BF: Prior to having any route optimization tools, it was about as painful a paper process as you could imagine; they printed out every 311 request, and then they would start putting them in piles based on knowledge. You’d have these files, and then there was no map associated with them. So, drivers would then go out looking for these places and mapping them out on their own. If somebody was new, they were constantly on the phone, lost, not sure where they were going. It was a lot of paper, a lot of people doing routing in their heads and a lot of wasted time.
Q: What are some of the obstacles you had to overcome when implementing/operating these tools?
TB: The biggest obstacle is being able to communicate with your employees to implement it properly. These tools can give you the best directions, but if the employee doesn’t really believe in it or if you haven’t communicated with them, you’ll have challenges. By letting them be part of the implementation process, the route optimization tool gets exponentially better.
SR: The big barrier for us is, because our service area is so bizarre, the capacity of the trucks makes a difference. Some of our trucks are smaller to get up the hills. We run a lot of 18-yard trucks and then, up in the big, suburban areas, we’re using much bigger trucks, but it’s hard to balance routes. So, our service area is always the sort of the guiding parameter for us; you just can’t move things around easily.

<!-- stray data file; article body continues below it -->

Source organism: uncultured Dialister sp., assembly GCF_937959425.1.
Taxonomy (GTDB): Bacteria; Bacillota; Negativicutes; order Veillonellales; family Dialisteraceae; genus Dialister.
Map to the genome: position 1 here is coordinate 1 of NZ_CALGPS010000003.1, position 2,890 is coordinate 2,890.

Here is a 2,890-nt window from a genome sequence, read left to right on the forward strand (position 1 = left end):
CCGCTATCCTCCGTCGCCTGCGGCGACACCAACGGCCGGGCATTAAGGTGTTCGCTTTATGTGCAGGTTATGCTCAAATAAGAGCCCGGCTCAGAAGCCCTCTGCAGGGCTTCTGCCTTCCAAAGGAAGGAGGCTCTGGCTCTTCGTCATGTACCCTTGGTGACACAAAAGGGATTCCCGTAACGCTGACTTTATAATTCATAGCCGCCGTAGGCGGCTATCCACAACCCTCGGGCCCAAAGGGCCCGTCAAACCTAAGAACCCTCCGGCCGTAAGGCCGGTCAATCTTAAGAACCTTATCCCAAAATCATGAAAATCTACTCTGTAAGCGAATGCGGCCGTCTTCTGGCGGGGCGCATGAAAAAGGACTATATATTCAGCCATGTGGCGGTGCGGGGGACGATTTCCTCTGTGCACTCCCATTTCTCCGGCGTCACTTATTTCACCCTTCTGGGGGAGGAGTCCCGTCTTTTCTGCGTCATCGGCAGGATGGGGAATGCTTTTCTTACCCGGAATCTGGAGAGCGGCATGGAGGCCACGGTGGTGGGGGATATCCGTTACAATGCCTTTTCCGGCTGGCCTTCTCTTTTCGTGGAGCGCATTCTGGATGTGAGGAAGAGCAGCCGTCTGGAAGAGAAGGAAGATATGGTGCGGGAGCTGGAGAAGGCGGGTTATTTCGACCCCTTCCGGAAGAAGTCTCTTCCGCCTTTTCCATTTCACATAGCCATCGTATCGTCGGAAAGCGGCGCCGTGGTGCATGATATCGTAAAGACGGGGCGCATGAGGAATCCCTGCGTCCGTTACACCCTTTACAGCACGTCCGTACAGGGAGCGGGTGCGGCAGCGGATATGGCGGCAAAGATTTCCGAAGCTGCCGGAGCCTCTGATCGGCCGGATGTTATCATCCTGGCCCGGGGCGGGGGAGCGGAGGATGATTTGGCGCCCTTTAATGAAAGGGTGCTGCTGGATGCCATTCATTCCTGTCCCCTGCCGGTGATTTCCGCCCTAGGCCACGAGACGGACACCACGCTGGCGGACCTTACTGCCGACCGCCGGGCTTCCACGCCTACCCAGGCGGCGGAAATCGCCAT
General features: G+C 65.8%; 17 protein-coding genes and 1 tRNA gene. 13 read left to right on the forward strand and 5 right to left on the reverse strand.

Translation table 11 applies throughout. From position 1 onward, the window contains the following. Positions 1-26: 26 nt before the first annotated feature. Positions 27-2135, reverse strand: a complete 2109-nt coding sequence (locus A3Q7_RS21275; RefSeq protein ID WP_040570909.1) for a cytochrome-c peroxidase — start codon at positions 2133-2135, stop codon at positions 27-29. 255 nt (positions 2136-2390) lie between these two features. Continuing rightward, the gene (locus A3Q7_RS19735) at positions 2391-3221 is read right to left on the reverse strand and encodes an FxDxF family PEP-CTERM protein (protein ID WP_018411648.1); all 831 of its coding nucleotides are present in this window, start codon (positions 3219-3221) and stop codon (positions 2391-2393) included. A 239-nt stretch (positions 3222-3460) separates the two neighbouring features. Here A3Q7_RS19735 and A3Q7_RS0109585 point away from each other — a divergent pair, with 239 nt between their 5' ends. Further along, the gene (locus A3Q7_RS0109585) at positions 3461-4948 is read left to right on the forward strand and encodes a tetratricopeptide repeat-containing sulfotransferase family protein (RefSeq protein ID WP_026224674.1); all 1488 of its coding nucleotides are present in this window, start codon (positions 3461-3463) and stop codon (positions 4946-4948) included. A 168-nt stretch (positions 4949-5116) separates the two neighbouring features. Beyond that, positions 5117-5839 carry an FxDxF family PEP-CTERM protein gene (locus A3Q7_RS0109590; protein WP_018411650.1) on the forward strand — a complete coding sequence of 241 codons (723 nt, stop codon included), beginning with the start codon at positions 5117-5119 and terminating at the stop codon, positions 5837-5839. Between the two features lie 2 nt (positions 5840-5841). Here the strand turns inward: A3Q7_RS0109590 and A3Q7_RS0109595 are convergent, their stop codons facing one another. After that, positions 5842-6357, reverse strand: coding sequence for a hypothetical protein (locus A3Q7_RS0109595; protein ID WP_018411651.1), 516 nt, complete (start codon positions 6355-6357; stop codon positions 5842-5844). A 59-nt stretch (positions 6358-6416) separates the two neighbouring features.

Q: What should a company look for when considering route optimization tools?
SR: We looked for a product that would be able to handle all the potential issues that we could face. The second thing we looked for was a product with [the] ability to integrate with our customer service program.
TB: I wanted something that has easy compatibility with billing systems and our service systems. I also wanted something that had multiple options and variables that we could use. Most importantly, though, I wanted [a provider] that could truly be a business partner, meaning it understood our operations and how they functioned.
Q: What advice can you give other companies considering route optimization technology?
TB: You’ve got to find the program or the route optimization technology that is flexible to your needs. On top of that, you have to be willing to communicate with your employees to really make it work. Open lines of communication are critical.
BF: Do your research and be specific about what your needs are. Narrow it down even more: We’re routing for solid waste collections, commercial versus residential. Really understand what your problem is that you’re trying to solve. Then you’ll be able to ask a lot better questions and discuss those things with the different vendors.
SR: So, I would say that you’re really going to want to make sure that your data is in a good format. You’re only as good as the addresses that you have in the system, because they wouldn’t geocode if they’re not accurate. So, the data integrity is going to be a huge issue to this initial success in rolling out the solutions that operators hope to.